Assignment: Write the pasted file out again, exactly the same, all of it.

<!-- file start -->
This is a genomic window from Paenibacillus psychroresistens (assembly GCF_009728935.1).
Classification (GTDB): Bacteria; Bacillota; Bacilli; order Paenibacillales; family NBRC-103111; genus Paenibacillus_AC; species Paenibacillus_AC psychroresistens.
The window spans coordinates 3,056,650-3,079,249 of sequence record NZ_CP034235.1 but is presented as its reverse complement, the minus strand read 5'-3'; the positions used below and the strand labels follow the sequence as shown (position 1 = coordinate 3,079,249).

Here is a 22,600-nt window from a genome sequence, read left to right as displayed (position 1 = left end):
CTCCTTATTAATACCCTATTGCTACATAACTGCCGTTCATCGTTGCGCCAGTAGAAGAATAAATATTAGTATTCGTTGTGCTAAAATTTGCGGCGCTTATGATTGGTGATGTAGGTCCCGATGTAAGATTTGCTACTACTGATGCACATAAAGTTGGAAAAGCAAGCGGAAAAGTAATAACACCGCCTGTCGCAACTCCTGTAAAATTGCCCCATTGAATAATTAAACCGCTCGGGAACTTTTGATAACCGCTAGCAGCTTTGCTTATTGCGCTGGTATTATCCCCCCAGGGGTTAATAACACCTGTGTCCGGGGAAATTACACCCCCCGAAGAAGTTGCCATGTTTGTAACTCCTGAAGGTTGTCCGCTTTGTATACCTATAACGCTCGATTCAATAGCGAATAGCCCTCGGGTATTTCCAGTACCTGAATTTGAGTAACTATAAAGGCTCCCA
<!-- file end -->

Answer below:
This is a genomic window from Paenibacillus psychroresistens (assembly GCF_009728935.1).
Classification (GTDB): Bacteria; Bacillota; Bacilli; order Paenibacillales; family NBRC-103111; genus Paenibacillus_AC; species Paenibacillus_AC psychroresistens.
The window spans coordinates 3,056,650-3,079,249 of sequence record NZ_CP034235.1 but is presented as its reverse complement, the minus strand read 5'-3'; the positions used below and the strand labels follow the sequence as shown (position 1 = coordinate 3,079,249).

Here is a 22,600-nt window from a genome sequence, read left to right as displayed (position 1 = left end):
CTCCTTATTAATACCCTATTGCTACATAACTGCCGTTCATCGTTGCGCCAGTAGAAGAATAAATATTAGTATTCGTTGTGCTAAAATTTGCGGCGCTTATGATTGGTGATGTAGGTCCCGATGTAAGATTTGCTACTACTGATGCACATAAAGTTGGAAAAGCAAGCGGAAAAGTAATAACACCGCCTGTCGCAACTCCTGTAAAATTGCCCCATTGAATAATTAAACCGCTCGGGAACTTTTGATAACCGCTAGCAGCTTTGCTTATTGCGCTGGTATTATCCCCCCAGGGGTTAATAACACCTGTGTCCGGGGAAATTACACCCCCCGAAGAAGTTGCCATGTTTGTAACTCCTGAAGGTTGTCCGCTTTGTATACCTATAACGCTCGATTCAATAGCGAATAGCCCTCGGGTATTTCCAGTACCTGAATTTGAGTAACTATAAAGGCTCCCA